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Hypothesis for Induction and Propagation of Chemical Sensitivity Based on Biopsy Studies

William J. Meggs
Environmental Health Perspectives
Vol. 105, Supplement 2: Chemical Sensitivity (Mar., 1997), pp. 473-478
DOI: 10.2307/3433355
Stable URL: http://www.jstor.org/stable/3433355
Page Count: 6
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Hypothesis for Induction and Propagation of Chemical Sensitivity Based on Biopsy Studies
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Abstract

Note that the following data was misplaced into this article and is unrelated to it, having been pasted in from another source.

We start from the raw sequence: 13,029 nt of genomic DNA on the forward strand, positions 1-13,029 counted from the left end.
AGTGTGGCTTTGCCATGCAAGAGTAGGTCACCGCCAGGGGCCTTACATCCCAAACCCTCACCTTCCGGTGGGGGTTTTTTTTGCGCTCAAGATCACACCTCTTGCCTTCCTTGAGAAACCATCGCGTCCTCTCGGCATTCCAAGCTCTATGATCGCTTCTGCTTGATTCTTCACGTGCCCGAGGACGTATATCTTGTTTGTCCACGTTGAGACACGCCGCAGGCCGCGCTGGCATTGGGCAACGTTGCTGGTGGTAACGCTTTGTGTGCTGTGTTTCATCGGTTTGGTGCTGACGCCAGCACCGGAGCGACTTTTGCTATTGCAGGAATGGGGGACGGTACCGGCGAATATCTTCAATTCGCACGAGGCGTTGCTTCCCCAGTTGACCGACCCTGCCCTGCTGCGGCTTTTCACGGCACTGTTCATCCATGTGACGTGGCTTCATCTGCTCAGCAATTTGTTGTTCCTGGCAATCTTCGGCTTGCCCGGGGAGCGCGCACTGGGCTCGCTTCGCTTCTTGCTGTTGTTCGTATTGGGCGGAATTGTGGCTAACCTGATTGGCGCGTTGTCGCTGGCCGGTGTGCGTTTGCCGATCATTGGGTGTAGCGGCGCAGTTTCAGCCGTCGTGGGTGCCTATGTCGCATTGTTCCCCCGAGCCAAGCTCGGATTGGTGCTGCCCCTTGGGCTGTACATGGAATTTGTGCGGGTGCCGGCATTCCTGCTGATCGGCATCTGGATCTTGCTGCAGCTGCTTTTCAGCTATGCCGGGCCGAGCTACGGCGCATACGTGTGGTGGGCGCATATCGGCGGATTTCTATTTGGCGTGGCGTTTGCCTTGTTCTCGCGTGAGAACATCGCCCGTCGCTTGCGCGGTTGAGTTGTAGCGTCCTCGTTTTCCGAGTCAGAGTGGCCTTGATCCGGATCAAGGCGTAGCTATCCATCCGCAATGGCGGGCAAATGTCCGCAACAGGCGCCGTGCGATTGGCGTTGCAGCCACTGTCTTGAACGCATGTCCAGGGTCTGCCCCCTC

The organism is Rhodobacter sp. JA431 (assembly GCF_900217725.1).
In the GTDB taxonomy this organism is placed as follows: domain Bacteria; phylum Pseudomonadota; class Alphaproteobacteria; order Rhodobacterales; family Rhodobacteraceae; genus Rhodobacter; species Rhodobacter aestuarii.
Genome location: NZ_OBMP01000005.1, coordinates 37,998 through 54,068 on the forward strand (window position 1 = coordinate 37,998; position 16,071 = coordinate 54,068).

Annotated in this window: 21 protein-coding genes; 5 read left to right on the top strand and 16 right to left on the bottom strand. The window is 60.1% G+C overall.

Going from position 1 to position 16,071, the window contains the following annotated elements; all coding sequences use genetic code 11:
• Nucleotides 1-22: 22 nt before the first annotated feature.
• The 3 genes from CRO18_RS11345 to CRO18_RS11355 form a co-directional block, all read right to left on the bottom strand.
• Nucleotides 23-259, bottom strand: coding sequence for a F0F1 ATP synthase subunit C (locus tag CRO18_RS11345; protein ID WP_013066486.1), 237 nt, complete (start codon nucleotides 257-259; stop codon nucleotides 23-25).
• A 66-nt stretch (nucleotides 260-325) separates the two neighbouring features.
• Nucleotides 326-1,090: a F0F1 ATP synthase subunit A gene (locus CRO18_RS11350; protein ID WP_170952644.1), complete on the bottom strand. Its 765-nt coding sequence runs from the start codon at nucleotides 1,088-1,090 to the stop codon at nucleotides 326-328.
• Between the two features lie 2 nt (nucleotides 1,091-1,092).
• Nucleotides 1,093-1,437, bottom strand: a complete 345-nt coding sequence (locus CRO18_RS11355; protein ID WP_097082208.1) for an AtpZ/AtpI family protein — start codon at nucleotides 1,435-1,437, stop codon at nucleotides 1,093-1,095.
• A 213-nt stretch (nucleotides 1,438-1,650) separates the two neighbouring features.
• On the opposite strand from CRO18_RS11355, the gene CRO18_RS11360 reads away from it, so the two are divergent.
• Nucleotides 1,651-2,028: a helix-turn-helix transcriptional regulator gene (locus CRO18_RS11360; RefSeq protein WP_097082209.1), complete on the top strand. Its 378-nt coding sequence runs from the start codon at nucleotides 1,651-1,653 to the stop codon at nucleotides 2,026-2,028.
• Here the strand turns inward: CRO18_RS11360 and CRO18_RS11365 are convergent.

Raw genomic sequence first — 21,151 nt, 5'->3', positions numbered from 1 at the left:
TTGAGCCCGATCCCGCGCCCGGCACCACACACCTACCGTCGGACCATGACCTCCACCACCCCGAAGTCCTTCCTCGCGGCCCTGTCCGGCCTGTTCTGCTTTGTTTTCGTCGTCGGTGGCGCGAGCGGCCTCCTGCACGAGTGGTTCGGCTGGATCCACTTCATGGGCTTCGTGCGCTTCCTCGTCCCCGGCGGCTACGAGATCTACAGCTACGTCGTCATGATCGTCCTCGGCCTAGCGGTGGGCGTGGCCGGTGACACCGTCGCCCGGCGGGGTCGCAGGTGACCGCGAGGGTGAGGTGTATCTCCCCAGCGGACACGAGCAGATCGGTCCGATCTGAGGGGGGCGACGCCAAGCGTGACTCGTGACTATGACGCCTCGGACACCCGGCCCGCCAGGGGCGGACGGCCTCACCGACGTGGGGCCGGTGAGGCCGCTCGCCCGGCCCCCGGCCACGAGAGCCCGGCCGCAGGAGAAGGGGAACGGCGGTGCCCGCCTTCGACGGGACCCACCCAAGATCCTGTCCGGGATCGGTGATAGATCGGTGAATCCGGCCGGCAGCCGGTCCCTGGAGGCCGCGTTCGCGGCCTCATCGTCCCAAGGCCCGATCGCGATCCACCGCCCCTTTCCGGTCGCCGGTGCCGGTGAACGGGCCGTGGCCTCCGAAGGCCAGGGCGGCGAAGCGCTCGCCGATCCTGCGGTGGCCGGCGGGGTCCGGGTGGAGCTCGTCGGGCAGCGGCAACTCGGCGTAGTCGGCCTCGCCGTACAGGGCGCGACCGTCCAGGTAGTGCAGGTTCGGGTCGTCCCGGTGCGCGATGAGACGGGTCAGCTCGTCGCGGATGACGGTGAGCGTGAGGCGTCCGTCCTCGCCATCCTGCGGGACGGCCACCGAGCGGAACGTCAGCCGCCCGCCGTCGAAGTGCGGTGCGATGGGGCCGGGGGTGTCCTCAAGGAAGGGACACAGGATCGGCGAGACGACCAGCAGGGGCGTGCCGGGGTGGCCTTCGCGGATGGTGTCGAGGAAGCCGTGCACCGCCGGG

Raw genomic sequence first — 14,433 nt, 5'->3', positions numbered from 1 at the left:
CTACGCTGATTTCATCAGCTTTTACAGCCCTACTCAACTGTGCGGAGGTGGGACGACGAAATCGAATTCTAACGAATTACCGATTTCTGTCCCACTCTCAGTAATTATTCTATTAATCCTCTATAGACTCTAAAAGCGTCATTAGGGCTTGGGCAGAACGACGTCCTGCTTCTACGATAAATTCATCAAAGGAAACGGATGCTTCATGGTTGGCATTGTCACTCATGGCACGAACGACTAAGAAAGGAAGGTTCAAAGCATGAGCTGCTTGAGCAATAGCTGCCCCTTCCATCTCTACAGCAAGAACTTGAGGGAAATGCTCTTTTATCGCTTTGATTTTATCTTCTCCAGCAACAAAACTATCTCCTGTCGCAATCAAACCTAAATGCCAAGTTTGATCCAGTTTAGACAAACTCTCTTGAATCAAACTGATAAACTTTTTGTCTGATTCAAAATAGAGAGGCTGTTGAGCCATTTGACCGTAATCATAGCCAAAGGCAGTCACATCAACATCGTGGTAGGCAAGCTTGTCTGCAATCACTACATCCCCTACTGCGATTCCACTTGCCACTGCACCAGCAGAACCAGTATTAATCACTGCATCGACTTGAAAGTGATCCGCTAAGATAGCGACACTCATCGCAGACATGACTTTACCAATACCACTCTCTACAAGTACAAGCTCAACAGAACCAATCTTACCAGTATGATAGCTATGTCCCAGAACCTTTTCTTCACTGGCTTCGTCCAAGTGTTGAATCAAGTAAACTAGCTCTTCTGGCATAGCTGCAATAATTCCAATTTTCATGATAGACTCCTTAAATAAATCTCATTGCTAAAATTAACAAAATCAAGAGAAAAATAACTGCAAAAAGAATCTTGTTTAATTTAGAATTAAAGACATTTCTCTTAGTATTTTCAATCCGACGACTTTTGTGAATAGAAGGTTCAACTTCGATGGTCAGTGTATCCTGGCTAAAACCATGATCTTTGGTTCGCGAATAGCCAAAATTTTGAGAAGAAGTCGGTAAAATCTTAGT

The reactive airways dysfunction syndrome (RADS), the reactive upper airways dysfunction syndrome (RUDS), the sick building syndrome (SBS), and the multiple chemical sensitivity syndrome (MCS) are overlapping disorders in which there is an intolerance to environmental chemicals. The onset of these illnesses is often associated with an initial acute chemical exposure. To understand the pathophysiology of these conditions, a study of the nasal pathology of individuals experiencing these syndromes was undertaken. Preliminary data indicate that the nasal pathology of these disorders is characterized by defects in tight junctions between cells, desquamation of the respiratory epithelium, glandular hyperplasia, lymphocytic infiltrates, and peripheral nerve fiber proliferation. These findings suggest a model for a relationship between the chronic inflammation seen in these conditions and an individual's sensitivity to chemicals. A positive feedback loop is set up: the inflammatory response to low levels of chemical irritants is enhanced due to the observed changes in the epithelium, and the epithelial changes are propagated by the inflammatory response to the chemicals. This model, combined with the concept of neurogenic switching, has the potential to explain many aspects of RADS, RUDS, SBS, and MCS in a unified way.

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